State School Students Still Put Off University By Money, Reveals Sutton Trust Report

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Able students are put off applying to the most selective institutions by the cost of living, distance from home and future job prospects, new research shows.

Privately-educated bright teenagers are still almost twice as likely to apply to a top university than those at state schools, the report also reveals.

The study, commissioned by the Sutton Trust and the Department for Business, Innovation and Skills (BIS), surveyed more than 13,000 students with at least three B's at A-level to examine why they chose to apply to particular universities.

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Bright students are being put off top universities, such as Cambridge, because of financial worries

It found that just two in five (42%) of high achievers who went to state schools submit two or more applications to the UK's 36 leading institutions, compared to 73% of those educated privately and 53% of those at grammar schools.

Sutton Trust chair Sir Peter Lampl said the findings show that there is a group of bright students who need extra support when choosing where to continue their education.

According to a Sutton Trust report published in 2004, around 3,000 teenagers with good enough A-level results to win a place at one of the UK's 13 most selective institutions did not end up studying at one of these universities.

Thursday's report reveals that the most important factors influencing decisions on where to study were the degree course and its content, but the findings also show that bright students applying to the top universities also based their decisions on an institution's prestige and academic excellence.

These students were also more likely to believe in their own abilities than other high-achievers who did not apply to top universities.

The report also found that able students who did not apply to the best universities were concerned about how much the living costs would be, the distance from home and their job prospects.

Sir Peter said: "This research delves behind the raw data showing that thousands of young people don't choose the best university for them, and reveals a group of bright students who need extra support and encouragement to make the right decisions.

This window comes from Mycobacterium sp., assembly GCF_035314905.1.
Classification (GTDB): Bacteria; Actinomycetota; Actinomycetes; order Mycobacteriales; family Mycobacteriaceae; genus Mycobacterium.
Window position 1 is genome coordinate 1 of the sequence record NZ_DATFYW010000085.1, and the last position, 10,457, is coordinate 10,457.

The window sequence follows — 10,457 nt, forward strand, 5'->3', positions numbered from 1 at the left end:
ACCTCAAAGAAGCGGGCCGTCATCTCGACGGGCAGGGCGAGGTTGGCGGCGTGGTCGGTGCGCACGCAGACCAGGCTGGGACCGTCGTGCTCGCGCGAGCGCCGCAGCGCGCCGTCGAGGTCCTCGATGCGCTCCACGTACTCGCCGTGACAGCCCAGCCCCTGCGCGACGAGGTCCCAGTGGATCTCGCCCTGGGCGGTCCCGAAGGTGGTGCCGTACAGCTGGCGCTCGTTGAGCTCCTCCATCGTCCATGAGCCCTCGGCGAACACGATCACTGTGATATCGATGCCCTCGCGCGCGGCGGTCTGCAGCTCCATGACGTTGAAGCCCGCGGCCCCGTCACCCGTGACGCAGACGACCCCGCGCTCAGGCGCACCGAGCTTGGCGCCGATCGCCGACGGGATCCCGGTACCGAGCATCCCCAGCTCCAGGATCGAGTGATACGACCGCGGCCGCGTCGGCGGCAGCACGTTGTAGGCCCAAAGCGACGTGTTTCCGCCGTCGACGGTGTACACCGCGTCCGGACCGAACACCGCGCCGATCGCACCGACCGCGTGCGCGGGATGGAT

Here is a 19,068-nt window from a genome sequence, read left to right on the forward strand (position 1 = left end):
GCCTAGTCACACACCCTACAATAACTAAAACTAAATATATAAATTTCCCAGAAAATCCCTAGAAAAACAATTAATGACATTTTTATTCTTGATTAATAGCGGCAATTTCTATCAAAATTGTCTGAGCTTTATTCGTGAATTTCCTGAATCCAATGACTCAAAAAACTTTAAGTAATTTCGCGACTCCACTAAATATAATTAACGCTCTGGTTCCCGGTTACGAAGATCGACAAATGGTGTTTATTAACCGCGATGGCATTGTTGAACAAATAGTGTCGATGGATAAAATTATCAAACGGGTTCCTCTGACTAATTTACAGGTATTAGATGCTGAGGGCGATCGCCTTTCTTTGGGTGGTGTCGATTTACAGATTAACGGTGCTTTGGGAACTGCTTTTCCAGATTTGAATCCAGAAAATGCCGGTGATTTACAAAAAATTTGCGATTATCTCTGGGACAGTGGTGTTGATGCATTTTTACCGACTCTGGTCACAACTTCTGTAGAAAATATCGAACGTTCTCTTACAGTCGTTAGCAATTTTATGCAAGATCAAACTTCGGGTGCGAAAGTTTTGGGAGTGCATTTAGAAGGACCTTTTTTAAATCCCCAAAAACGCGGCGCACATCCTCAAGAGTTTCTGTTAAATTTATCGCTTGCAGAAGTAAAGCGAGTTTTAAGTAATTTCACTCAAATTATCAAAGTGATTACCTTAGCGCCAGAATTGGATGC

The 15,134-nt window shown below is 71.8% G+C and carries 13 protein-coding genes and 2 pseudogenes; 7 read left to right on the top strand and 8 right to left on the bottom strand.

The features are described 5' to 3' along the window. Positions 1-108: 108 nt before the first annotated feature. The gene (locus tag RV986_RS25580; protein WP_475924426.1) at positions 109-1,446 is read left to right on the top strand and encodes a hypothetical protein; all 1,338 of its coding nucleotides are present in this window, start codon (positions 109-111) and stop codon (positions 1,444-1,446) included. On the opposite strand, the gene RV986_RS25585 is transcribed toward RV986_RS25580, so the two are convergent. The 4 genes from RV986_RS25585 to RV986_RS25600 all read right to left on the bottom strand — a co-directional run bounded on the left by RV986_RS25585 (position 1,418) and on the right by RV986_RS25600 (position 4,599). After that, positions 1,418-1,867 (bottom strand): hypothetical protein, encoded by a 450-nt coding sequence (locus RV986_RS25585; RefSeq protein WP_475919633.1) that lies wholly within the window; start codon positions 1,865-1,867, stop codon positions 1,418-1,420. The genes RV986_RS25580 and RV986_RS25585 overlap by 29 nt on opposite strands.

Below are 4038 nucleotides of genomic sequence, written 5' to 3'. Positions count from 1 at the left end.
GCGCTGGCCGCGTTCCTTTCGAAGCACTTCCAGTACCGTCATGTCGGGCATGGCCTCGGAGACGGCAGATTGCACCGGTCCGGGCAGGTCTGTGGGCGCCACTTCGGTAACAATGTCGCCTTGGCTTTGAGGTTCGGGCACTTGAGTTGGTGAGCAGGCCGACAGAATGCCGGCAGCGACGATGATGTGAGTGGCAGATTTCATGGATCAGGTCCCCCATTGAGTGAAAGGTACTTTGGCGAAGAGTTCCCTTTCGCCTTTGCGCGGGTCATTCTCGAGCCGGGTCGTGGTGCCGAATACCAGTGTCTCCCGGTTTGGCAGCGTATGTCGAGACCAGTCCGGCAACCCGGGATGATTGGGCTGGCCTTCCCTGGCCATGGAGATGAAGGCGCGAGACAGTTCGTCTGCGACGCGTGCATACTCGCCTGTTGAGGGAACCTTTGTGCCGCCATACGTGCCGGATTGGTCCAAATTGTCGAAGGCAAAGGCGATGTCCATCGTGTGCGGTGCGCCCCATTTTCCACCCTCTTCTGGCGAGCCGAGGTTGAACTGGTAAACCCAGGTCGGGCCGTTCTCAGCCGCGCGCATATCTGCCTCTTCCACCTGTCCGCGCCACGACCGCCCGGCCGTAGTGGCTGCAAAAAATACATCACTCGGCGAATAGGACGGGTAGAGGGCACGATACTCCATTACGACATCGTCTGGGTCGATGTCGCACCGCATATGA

"It is vital that universities work more closely with schools and colleges so that talented young people from non-privileged backgrounds at comprehensive schools and colleges study the right subjects and gain the same level of confidence as those at independent and grammar schools."

Universities Minister David Willetts added: "Going to university is one of the most effective ways of boosting social mobility. But choosing what and where to study is a life-changing decision that can be incredibly daunting.

"That's why we are so determined to make it easier for people to meet their aspirations and fulfil their ability irrespective of where they grew up.

"That is why it is important that everybody - teachers, parents, and indeed politicians - is open about the huge opportunities that higher education can provide many young people from all backgrounds."

On Wednesday Willetts suggested he would like to see leading universities write to bright teenagers to encourage them to apply for their degree courses.

"I would love it if our most prestigious universities could write to kids who get good GCSE grades saying 'By the way, have you thought of applying to us, and if you did want to apply, this is the summer school you can come to, this is how we could help maximise your chances'," he told BBC Radio 4's World At One.

He added: "Universities are entitled to look behind the A-level grades to assess who are the people who are going to be the best performers at university. It isn't social engineering."

Writing directly to students could prove difficult due to data protection laws, but it was suggested that data on GCSE results could be used to identify schools where pupils achieve good results, but do not go on to study at leading universities.

Dr Wendy Piatt, director-general of the Russell Group, which represents 24 of the UK's leading institutions, including Oxford and Cambridge, said: "Students deserve high-quality advice that fosters ambition and we are doing our best to provide as much information as we can but we urge teachers to get in touch with our universities direct to find out more.

"We are fully committed to increasing the number of students we recruit from disadvantaged backgrounds with the ability, potential and determination to succeed on our very demanding courses.

"We can't offer places to those who do not apply and we already know, even with good grades, state school students are much less likely to apply to top universities than those at independent schools.

"Together with not achieving the right grades in the right subjects, this is one of the key reasons why students from disadvantaged backgrounds are less likely to attend leading universities."

Pam Tatlow, chief executive of million+ which represents a group of new universities, said: "The focus on so-called selective universities is misplaced. All universities have selective courses.

"The key issue is whether students choose a course and a university which is right for them and where they are likely to succeed.

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